out there with a bucket and tried to pick it up, you would be hard pressed to find enough to feed a deer herd thru the winter. Furthermore, deer are not the only animals looking for waste crops. Turkey, crows, geese, raccoons and a host of other animals are out picking up the scraps as well. From a nutritional perspective, some agricultural crops can supply needed nutrients to the deer herd. Soybean fields for example are often browsed by deer, and they contain good levels of protein. However, digestibility varies depending on the maturity of the soybean plant. Corn is sometimes nipped off by deer when it is very young, but for the most part, deer eat the actual ear produced by the plant and not the plant itself. Deer require high levels of protein and other nutrients during the spring and summer months when bucks are growing antlers and does are lactating. Considering that corn is fairly low in protein and that the ear is not formed until late summer, a corn field will supply little nutrition during the vital spring and summer months. Hay fields, planted to alfalfa or clover can be nutritionally beneficial to the deer herd. Keep in mind, however, that the varieties used are designed primarily to be used as hay for cattle. These varieties are designed to grow and mature quickly and produce large amounts of tonnage. This rapid growth must be supported by a sturdy plant stem. Because of their large rumen, cattle have the ability to utilize both the leaf and the stem of a hay crop. Deer on the other hand, being small ruminants, require a much more digestible forage and have little ability to digest stems and/or mature vegetation. Therefore, deer benefit from hay fields mostly when they consist of short vegetative plants. As the field grows, digestibility decreases along with the benefit to the deer herd. Furthermore, most agricultural hay fields are a combination of legumes (alfalfa, clover etc.) and grasses such as orchard grass, timothy and so on. Grasses tend to not be preferred by deer as they lack the more highly digestible leaf of a legume and are higher in fibrous compounds that deer have difficulty digesting. Cattle, with their large rumen, can utilize grasses very well and in fact a legume/grass hay is typically more preferred for cattle than a straight legume crop. HOW FOOD PLOTS WORK IN FARM COUNTRY I have had many people ask me how food plots would work when their hunting property is surrounded by agricultural fields. Why would deer come to a food plot when they have all the food they want elsewhere? The answer is that your success of drawing and holding deer in the midst of thousands of acres of farm fields is a matter of variety selection, food plot location, plot management and human pressure. Plot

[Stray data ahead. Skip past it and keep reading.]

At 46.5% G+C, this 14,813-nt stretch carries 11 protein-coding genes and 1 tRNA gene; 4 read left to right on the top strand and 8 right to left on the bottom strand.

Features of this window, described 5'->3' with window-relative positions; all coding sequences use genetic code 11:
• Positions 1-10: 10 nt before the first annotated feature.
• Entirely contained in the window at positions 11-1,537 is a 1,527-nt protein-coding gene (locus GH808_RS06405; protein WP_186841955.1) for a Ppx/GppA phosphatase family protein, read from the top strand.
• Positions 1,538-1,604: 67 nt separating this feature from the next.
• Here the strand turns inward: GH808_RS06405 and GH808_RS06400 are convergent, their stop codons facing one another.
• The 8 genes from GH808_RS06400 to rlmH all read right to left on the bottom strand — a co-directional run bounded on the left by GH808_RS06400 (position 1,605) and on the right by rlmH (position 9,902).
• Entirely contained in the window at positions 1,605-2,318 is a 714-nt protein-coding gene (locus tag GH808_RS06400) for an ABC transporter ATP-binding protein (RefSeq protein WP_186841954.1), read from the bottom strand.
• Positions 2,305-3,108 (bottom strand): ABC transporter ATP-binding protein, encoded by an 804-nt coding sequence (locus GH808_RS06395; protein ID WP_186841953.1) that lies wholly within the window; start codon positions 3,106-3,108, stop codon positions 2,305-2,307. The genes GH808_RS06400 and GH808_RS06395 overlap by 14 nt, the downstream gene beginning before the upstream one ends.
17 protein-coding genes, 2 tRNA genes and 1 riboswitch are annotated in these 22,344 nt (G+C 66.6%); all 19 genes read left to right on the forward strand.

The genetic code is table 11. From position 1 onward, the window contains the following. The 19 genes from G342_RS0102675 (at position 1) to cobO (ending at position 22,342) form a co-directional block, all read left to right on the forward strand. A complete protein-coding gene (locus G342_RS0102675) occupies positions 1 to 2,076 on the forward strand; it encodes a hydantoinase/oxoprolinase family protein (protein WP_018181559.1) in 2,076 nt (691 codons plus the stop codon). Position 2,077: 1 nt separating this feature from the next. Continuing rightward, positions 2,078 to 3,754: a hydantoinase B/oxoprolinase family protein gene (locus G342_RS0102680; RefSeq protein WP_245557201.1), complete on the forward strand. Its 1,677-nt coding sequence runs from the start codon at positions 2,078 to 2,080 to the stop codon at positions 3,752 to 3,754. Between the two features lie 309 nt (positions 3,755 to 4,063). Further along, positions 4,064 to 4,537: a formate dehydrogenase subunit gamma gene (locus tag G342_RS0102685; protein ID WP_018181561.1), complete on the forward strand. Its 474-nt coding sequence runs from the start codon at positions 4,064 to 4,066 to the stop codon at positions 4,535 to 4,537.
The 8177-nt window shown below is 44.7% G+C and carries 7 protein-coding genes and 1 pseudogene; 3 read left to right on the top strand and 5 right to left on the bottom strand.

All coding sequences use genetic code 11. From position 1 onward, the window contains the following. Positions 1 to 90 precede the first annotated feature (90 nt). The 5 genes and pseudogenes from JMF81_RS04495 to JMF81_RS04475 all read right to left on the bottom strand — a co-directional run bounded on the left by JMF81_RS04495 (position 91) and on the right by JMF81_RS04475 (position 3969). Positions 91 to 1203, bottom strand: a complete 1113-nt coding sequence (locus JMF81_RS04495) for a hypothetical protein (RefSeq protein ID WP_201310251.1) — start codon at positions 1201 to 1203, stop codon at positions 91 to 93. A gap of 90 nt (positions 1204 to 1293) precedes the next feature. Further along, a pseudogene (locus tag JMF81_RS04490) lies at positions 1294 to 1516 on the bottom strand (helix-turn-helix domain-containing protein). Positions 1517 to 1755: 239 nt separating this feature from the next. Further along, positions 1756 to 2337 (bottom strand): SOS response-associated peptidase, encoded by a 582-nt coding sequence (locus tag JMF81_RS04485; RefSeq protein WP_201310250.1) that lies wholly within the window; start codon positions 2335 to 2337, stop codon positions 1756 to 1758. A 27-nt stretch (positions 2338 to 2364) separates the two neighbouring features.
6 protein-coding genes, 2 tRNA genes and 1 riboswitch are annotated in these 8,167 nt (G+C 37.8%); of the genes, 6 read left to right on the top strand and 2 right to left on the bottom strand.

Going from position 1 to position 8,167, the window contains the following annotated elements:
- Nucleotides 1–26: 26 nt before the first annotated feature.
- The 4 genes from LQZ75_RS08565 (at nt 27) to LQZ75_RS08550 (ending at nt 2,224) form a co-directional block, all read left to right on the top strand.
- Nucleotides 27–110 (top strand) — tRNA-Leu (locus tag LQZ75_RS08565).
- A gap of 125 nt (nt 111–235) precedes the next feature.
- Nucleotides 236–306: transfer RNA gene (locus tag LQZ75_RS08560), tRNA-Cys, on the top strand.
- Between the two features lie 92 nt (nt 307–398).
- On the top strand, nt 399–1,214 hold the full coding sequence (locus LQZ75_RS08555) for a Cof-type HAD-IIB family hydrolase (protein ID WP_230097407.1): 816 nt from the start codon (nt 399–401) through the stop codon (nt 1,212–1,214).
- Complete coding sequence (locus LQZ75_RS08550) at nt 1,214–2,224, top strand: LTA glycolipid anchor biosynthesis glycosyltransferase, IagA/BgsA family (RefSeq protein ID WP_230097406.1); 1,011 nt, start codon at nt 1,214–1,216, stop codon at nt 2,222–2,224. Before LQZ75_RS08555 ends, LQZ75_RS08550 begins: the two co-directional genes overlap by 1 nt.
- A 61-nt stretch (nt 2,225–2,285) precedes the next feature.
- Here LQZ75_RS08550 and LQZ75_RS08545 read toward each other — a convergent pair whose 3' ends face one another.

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location is important in that if deer feel secure using a food plot, they will use that plot more than a neighboring field where they don’t feel as secure. Security comes from being close to escape cover, so a plot that is surrounded partially or completely by cover will greatly encourage deer usage. Human pressure also affects the amount of usage your food plots receive, again due to a matter of security felt by the deer herd. Minimizing human pressure by strategically planning food plot locations and stand locations along with using sanctuary zones on your property will greatly increase deer usage on your food plots. Choosing the right food plot varieties is also a major key to drawing and holding deer on your property. Merely borrowing varieties from the agricultural sector, whether or not they have been renamed as “deer food plot seed,” will probably not give you the desired results. One may argue that planting corn or soybeans in food plots, even though they are agricultural

crops, will draw deer to those plots. I don’t disagree that corn and beans will attract deer, but deeper thought into that plan will reveal a few problems. First, remember the goal is not just to draw deer onto your property during the fall, but rather to encourage deer to use your property all year long. Something different and more preferred by deer can help accomplish this goal. Year-round, attractive food sources will increase the odds your property will become a core area or home range. Furthermore, just attracting deer is not the total goal.

This deer was taken on the author’s farm which is surrounded by agricultural fields. With good management practices, deer utilized the author’s farm more than the neighboring farms.

The corn fields are bare of ears in the winter, but these deer still find brassicas under the snow.


WHITETAIL NEWS / Vol. 22, No. 1